Also a panzer battalion from the 5th Light Division had just arrived at Hafid Ridge and the rest of the division was en route. Similarly, the 15th Panzer Division had yet to fully commit itself to the fight, its artillery and anti-tank units having borne the brunt of most of the British attack. Those panzers involved around Capuzzo had been used solely to lure the ‘Tiger Cubs’ onto the waiting anti-tank guns.

Lieutenant Heinz Werner Schmidt accompanied Rommel to view the battle recalling,

It was bonny fighting that we saw. Wavell’s tanks broke into a number of infantry positions, despite the intensive fire from our 88mm guns, which they had scarcely expected to meet. The crews manning the 88’s sat high up and unprotected at their sights. When one man fell, another of the crew took his place. ... despite the heavy losses caused by the artillery, the British infantry with rare gallantry pressed forward across the Halfaya wadis.

By the afternoon of 16 June the 6RTR had withdrawn to the frontier with just ten operational Crusaders. The panzers launched another attack at 1900 and rolled over 6RTR and 2RTR, only the onset of darkness saved them from compete annihilation. The following day, massing his panzers, Rommel struck west of Sidi Suleiman reaching the town at 0600 hours. The Matildas withdrew from their exposed position at Capuzzo and a six-hour battle followed. Battleaxe had been stopped in its tracks and the Germans were left in possession of the battlefield.

Rommel witnessed, ‘Great numbers of destroyed British tanks littered the country through which the two divisions had passed.’

‘Thus the three-day battle of Sollum was over,’ observed Rommel, ‘It had finished with a complete victory for the defence, although we might have dealt the enemy far greater damage than we actually had done. The British had lost in all, over 200 tanks and their casualties in men had been tremendous. We, on the other hand, had lost about twenty-five tanks totally destroyed.’

In fact, according to British figures, sixty-four Matildas were lost along with twenty-seven cruiser tanks, though more Crusader tanks fell into German hands due to mechanical troubles than through battle damage.

Although the Crusader was under-gunned, Rommel was quite impressed by it, noting,

‘Had this tank been equipped with a heavier gun, it could have made things extremely unpleasant for us.’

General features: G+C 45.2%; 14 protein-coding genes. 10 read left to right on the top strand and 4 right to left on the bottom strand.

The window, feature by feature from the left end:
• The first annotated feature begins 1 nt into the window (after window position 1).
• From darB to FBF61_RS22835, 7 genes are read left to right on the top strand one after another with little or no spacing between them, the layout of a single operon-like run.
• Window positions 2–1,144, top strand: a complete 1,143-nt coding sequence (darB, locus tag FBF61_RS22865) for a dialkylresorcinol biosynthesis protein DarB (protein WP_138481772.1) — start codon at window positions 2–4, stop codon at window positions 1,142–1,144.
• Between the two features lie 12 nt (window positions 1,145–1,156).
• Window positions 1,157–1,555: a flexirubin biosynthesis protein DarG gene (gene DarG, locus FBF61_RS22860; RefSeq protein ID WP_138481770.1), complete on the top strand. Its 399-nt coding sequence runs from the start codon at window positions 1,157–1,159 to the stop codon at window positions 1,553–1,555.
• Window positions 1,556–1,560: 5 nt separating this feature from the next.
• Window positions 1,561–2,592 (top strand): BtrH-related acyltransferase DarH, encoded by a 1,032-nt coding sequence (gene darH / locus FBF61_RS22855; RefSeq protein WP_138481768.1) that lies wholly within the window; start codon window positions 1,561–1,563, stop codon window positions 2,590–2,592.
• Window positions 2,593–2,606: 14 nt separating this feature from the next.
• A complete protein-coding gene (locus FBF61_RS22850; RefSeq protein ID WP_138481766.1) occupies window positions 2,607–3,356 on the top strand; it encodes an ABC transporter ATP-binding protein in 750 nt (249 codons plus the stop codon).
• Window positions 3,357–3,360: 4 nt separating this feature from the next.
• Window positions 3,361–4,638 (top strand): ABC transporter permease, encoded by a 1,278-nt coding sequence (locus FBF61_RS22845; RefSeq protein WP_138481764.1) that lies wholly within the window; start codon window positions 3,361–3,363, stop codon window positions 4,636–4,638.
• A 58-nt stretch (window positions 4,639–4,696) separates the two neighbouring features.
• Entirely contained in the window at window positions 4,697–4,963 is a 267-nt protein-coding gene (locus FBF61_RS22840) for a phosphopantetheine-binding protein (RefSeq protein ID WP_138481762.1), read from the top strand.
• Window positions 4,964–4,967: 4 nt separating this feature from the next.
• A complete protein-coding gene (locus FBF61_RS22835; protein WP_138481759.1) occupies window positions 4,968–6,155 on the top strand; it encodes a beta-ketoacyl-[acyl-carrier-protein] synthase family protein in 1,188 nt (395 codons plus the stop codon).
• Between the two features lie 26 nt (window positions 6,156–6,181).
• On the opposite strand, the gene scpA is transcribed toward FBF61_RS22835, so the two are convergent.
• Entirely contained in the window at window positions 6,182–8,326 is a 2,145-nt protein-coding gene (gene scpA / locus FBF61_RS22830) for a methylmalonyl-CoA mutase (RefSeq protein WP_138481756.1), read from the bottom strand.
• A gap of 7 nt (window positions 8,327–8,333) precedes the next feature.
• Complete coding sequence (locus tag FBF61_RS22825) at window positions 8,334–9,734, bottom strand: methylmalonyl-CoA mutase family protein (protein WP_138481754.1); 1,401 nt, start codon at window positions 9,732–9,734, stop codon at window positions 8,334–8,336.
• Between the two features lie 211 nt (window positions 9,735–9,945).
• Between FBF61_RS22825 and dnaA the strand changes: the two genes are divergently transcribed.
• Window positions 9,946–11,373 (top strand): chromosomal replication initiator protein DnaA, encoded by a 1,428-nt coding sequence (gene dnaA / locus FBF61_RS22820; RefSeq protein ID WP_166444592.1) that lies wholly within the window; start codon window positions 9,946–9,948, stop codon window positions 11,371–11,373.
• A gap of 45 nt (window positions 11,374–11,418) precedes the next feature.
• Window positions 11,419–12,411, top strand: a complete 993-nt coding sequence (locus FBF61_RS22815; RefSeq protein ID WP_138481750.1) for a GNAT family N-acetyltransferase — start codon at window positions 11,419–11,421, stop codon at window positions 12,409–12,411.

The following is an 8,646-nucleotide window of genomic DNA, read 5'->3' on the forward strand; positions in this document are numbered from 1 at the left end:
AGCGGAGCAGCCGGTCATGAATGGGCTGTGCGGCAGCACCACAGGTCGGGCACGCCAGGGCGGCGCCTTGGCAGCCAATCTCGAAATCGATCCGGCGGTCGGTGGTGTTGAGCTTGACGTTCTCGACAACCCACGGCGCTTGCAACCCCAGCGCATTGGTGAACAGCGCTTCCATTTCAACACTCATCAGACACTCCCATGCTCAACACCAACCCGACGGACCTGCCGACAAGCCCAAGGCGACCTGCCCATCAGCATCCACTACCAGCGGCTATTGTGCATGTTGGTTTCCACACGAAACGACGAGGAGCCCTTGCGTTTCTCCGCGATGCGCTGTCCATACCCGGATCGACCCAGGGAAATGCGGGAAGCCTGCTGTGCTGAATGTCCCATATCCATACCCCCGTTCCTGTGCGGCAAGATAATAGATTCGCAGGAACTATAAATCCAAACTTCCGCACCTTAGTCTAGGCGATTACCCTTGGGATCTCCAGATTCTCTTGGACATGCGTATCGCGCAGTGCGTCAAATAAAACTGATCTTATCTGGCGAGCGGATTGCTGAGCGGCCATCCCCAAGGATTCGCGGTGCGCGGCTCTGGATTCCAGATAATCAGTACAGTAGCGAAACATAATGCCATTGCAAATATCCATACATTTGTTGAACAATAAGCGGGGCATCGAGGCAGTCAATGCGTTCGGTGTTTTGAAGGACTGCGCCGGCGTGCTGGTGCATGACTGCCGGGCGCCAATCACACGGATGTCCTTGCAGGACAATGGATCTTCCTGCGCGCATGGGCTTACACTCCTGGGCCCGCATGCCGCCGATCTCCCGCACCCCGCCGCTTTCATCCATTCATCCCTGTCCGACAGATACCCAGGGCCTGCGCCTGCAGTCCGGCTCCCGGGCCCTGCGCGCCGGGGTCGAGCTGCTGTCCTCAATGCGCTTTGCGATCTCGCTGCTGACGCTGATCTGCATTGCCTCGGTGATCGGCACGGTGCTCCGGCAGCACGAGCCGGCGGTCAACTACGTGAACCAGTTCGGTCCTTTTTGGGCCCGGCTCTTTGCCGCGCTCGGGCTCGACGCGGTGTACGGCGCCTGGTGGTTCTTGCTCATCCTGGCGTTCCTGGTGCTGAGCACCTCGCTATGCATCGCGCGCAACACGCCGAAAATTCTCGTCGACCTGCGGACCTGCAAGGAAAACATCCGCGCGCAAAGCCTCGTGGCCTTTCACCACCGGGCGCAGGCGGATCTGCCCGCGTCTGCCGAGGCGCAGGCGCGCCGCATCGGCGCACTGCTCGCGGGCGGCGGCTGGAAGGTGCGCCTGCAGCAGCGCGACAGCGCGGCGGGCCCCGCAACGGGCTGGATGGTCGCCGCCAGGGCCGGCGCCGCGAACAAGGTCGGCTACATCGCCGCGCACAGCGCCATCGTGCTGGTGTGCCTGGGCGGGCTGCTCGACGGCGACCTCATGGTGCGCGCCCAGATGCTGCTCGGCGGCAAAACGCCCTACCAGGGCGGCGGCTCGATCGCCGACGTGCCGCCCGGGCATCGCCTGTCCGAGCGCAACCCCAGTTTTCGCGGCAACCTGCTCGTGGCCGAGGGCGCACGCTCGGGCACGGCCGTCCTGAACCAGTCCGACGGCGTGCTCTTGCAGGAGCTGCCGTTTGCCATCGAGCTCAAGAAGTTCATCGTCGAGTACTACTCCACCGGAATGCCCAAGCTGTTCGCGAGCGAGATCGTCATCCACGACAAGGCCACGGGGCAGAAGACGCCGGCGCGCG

This excerpt appears by kind permission of the publisher, Pen & Sword Books Ltd, copyright remains with author. N.B. The images above are not from this book.

Allied Armour 1939-1945 : British and American Tanks At War (2020) is a one volume overview of the role of tanks in every theatre where the Allies fought. It traces the story from the early failure of British tanks through to the arrival of the American Grants and Shermans that helped change the parity of forces until the eventual arrival of better British tanks in 1944. It does include a chapter on tanks in the Pacific but some may feel that there is too much emphasis on the British perspective. A good introduction to the role of armour for the general reader but tank enthusiasts will probably be looking for more detail.

A more detailed analysis of British tank failings can be certainly be found in Dick Taylor’s The Second World War Tank Crisis. This is a thoroughly researched study that examines every aspect of why the British got it so wrong in the early years of the war despite having invented the tank to break the impasse of trench warfare in the First War. The following excerpt relates to the Crusader tank:

The A15 Crusader

Despite a persistent myth, the Crusader was a contemporary of, and not a development from, the Covenanter. On 13 April 1939 Nuffield was asked to take the lead on the development of a new heavy cruiser, given the project number A15 and later named the Crusader - an earlier option rejected was to call it the Python. The first contract for one pilot (A15E1) plus 200 tanks was issued on 27 June 1939, nine weeks before the outbreak of war.